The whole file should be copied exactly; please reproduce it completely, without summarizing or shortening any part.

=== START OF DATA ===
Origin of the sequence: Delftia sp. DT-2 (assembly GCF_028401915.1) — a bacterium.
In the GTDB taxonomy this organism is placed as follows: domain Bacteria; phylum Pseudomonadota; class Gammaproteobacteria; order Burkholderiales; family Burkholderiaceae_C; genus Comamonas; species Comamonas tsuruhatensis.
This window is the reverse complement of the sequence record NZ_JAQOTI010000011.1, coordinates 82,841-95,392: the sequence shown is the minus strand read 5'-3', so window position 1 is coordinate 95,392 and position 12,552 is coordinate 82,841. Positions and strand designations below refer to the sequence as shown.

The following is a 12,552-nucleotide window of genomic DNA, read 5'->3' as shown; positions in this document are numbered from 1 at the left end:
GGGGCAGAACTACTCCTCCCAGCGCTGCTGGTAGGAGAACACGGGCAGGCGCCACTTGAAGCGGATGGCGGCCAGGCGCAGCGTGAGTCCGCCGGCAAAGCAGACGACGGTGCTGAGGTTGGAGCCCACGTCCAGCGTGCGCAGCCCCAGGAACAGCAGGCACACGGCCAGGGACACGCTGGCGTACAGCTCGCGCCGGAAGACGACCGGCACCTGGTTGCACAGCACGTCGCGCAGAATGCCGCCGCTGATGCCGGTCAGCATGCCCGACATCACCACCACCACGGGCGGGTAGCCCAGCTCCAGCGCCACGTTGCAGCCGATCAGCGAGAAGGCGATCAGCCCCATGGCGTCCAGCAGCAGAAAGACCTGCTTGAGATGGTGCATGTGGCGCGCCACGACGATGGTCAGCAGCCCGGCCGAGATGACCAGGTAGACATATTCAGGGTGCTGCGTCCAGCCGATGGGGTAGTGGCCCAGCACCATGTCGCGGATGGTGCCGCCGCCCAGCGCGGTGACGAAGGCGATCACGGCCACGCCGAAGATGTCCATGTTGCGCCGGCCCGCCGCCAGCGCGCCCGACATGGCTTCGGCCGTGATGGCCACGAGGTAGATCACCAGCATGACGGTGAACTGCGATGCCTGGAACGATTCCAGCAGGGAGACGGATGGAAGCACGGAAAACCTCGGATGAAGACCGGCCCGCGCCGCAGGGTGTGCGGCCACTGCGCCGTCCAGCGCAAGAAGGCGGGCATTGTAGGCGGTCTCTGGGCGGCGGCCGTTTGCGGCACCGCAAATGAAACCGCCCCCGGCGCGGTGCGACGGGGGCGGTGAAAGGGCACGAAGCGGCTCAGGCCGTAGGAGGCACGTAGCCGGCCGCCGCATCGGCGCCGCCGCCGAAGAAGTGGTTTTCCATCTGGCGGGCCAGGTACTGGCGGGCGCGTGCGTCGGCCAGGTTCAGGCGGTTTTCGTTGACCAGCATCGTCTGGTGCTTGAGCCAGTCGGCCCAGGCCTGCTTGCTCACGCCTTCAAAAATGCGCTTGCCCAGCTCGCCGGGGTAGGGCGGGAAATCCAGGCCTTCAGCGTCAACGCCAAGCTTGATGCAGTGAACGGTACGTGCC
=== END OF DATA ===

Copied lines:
Origin of the sequence: Delftia sp. DT-2 (assembly GCF_028401915.1) — a bacterium.
In the GTDB taxonomy this organism is placed as follows: domain Bacteria; phylum Pseudomonadota; class Gammaproteobacteria; order Burkholderiales; family Burkholderiaceae_C; genus Comamonas; species Comamonas tsuruhatensis.
This window is the reverse complement of the sequence record NZ_JAQOTI010000011.1, coordinates 82,841-95,392: the sequence shown is the minus strand read 5'-3', so window position 1 is coordinate 95,392 and position 12,552 is coordinate 82,841. Positions and strand designations below refer to the sequence as shown.

The following is a 12,552-nucleotide window of genomic DNA, read 5'->3' as shown; positions in this document are numbered from 1 at the left end:
GGGGCAGAACTACTCCTCCCAGCGCTGCTGGTAGGAGAACACGGGCAGGCGCCACTTGAAGCGGATGGCGGCCAGGCGCAGCGTGAGTCCGCCGGCAAAGCAGACGACGGTGCTGAGGTTGGAGCCCACGTCCAGCGTGCGCAGCCCCAGGAACAGCAGGCACACGGCCAGGGACACGCTGGCGTACAGCTCGCGCCGGAAGACGACCGGCACCTGGTTGCACAGCACGTCGCGCAGAATGCCGCCGCTGATGCCGGTCAGCATGCCCGACATCACCACCACCACGGGCGGGTAGCCCAGCTCCAGCGCCACGTTGCAGCCGATCAGCGAGAAGGCGATCAGCCCCATGGCGTCCAGCAGCAGAAAGACCTGCTTGAGATGGTGCATGTGGCGCGCCACGACGATGGTCAGCAGCCCGGCCGAGATGACCAGGTAGACATATTCAGGGTGCTGCGTCCAGCCGATGGGGTAGTGGCCCAGCACCATGTCGCGGATGGTGCCGCCGCCCAGCGCGGTGACGAAGGCGATCACGGCCACGCCGAAGATGTCCATGTTGCGCCGGCCCGCCGCCAGCGCGCCCGACATGGCTTCGGCCGTGATGGCCACGAGGTAGATCACCAGCATGACGGTGAACTGCGATGCCTGGAACGATTCCAGCAGGGAGACGGATGGAAGCACGGAAAACCTCGGATGAAGACCGGCCCGCGCCGCAGGGTGTGCGGCCACTGCGCCGTCCAGCGCAAGAAGGCGGGCATTGTAGGCGGTCTCTGGGCGGCGGCCGTTTGCGGCACCGCAAATGAAACCGCCCCCGGCGCGGTGCGACGGGGGCGGTGAAAGGGCACGAAGCGGCTCAGGCCGTAGGAGGCACGTAGCCGGCCGCCGCATCGGCGCCGCCGCCGAAGAAGTGGTTTTCCATCTGGCGGGCCAGGTACTGGCGGGCGCGTGCGTCGGCCAGGTTCAGGCGGTTTTCGTTGACCAGCATCGTCTGGTGCTTGAGCCAGTCGGCCCAGGCCTGCTTGCTCACGCCTTCAAAAATGCGCTTGCCCAGCTCGCCGGGGTAGGGCGGGAAATCCAGGCCTTCAGCGTCAACGCCAAGCTTGATGCAGTGAACGGTACGTGCC